Call for Abstract

5th International Conference on Bacteriology, will be organized around the theme “Advances in Bacteriology”

Bacteriology 2020 is comprised of keynote and speakers sessions on latest cutting edge research designed to offer comprehensive global discussions that address current issues in Bacteriology 2020

Submit your abstract to any of the mentioned tracks.

Register now for the conference by choosing an appropriate package suitable to you.

  • Track 1-1Naturopathy for bacterial infections
  • Track 1-2MARS
  • Track 1-3Pharmacology of antibiotics
  • Track 2-1Antibiotics in oncology
  • Track 2-2Antibiotics in our food system
  • Track 2-3Antibiotic regulatory affairs
  • Track 2-4Antibiotic resistance
  • Track 3-1Emerging infectious diseases
  • Track 3-2Urinary tract infection (UTI)
  • Track 3-3Bacteriology of dental infections
  • Track 4-1Intracellular growth
  • Track 4-2Pathogenic mechanisms
  • Track 4-3Bacterial Infectivity
  • Track 4-4Bacterial resistance

Bacterial vaginosis is an abnormal vaginal condition that is characterized by vaginal discharge and results from an overgrowth of atypical bacteria in the vagina. It is not a true bacterial infection but rather an imbalance of the bacteria that are normally present in the vagina. Usually treatment is with an antibiotic, such as clindamycin or metronidazole. BV is the most common vaginal infection in women of reproductive age. In the United States about 30% of women between the ages of 14 and 49 are affected. BV is linked to an imbalance of “good” and “harmful” bacteria that are normally found in a woman’s vagina. Bacterial vaginosis results from overgrowth of one of several bacteria naturally found in your vagina. Usually, "good" bacteria (lactobacilli) outnumber "bad" bacteria (anaerobes). But if there are too many anaerobic bacteria, they upset the natural balance of microorganisms in your vagina and cause bacterial vaginosis. BV is a polymicrobial clinical syndrome resulting from replacement of the normal hydrogen peroxide producing Lactobacillus sp. in the vagina with high concentrations of anaerobic bacteria (e.g., Prevotella sp. and Mobiluncus sp.), G. vaginalis, Ureaplasma, Mycoplasma, and numerous fastidious or uncultivated anaerobes. Some women experience transient vaginal microbial changes, whereas others experience them for longer intervals of time.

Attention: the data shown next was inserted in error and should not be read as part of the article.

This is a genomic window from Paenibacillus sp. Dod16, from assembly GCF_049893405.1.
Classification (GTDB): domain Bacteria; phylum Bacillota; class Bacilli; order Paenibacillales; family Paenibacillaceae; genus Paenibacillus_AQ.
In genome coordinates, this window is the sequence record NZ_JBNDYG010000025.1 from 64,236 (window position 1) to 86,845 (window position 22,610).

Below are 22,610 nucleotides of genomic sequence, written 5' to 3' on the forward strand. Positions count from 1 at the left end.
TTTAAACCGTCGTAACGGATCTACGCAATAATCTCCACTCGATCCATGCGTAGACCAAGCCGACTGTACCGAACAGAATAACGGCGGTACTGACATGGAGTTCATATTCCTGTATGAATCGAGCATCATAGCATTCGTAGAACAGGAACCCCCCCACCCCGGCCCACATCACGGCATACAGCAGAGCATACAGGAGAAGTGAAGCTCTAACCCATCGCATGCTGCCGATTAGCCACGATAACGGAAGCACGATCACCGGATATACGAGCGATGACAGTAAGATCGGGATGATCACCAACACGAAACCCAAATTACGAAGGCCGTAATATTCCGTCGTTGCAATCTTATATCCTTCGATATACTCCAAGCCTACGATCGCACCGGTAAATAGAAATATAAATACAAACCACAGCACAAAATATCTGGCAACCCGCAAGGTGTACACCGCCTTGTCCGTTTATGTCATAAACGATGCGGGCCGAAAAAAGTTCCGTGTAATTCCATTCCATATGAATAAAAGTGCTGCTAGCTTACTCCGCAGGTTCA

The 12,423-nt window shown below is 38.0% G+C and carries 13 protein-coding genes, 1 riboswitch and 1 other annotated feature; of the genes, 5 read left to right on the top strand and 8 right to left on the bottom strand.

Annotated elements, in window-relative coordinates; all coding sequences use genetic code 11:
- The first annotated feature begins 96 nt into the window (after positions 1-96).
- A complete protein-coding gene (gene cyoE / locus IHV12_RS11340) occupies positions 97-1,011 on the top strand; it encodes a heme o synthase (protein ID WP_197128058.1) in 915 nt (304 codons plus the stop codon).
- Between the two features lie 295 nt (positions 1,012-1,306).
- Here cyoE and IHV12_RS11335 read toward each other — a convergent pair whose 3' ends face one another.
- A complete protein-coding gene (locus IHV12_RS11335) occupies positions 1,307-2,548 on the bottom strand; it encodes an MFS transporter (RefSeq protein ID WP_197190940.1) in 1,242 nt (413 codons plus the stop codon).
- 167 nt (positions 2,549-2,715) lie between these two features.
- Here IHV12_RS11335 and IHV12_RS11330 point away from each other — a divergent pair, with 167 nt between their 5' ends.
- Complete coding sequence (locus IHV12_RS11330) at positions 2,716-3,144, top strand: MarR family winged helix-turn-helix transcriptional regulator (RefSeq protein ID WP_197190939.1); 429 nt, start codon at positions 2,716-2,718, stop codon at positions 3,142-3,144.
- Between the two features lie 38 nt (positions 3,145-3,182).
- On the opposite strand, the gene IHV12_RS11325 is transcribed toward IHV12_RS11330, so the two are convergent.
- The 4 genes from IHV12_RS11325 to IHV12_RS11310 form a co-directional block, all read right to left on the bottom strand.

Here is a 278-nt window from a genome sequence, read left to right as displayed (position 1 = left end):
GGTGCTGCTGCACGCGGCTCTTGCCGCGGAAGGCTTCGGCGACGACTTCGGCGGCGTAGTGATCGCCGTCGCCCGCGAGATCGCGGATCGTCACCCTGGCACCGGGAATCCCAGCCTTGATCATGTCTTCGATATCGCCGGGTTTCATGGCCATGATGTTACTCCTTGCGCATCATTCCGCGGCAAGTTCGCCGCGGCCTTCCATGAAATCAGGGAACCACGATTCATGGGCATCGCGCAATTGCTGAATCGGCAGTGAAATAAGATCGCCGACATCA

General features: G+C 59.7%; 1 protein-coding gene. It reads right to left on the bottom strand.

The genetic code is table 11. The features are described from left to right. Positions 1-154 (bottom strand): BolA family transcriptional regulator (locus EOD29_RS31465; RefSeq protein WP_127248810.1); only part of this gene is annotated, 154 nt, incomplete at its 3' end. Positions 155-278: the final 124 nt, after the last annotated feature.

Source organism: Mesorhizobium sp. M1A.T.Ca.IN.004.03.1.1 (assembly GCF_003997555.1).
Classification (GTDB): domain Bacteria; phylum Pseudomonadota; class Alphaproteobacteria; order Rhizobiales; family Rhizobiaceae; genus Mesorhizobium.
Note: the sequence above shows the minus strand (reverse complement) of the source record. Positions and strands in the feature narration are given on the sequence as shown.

• Track 5-1Abnormal vaginal odor
  • Track 5-2Abnormal consistency of vaginal fluid
  • Track 5-3Vaginal pain
  • Track 5-4Vaginal burning
  • Track 6-1Clinical trials of antibiotics
  • Track 6-2Bacterial clinical studies
  • Track 6-3Clinical Microbiology and Infection
  • Track 7-1Bacterial reactions
  • Track 7-2Molecular Biology
  • Track 7-3Toxicity of antibiotics
  • Track 8-1Bacterial¬†pneumonia
  • Track 8-2Cholera.
  • Track 8-3Leprosy
  • Track 8-4Tuberculosis
  • Track 8-5Plague
  • Track 9-1Bacterial nutrition
  • Track 9-2Bacterial growth
  • Track 9-3Bacterial metabolism
  • Track 9-4Bacterial replication
  • Track 10-1Bacterial genome evolution
  • Track 10-2Genome comparisons and phylogeny
  • Track 10-3Genomic reduction
  • Track 11-1Biochemical testing
  • Track 11-2Hybridization-based detection
  • Track 11-3Molecular diagnostic methods for bacterial detection
  • Track 11-4Amplification methods
  • Track 12-1Applications of viral vectors
  • Track 12-2Industrial processes end products
  • Track 12-3Bioprocess engineering and systems biology
  • Track 12-4Microfactories-microbial production
  • Track 13-1¬†Applications and innovations
  • Track 13-2Scientic methods oriented towards natural sciences
  • Track 13-3Environment and health risk assessment and management
  • Track 13-4Research methods in environmental science
  • Track 14-1Microbial
  • Track 14-2Viral pathogenesis
  • Track 14-3Immunological host response to infections
  • Track 14-4Tumour immunity
  • Track 14-5Immunodeficiency
  • Track 15-1Evolution of bacteriology pathogens
  • Track 15-2Classification of plant- pathogenic bacteria
  • Track 15-3Epidemiology and control of bacterial plant diseases
  • Track 15-4Future prospects in plant bacteriology
  • Track 16-1Animal health
  • Track 16-2Zoonoses
  • Track 16-3Food safety
  • Track 16-4Preventive measures
  • Track 17-1Mutualism
  • Track 17-2Commensalism
  • Track 17-3Amensalism
  • Track 17-4Antimicrobials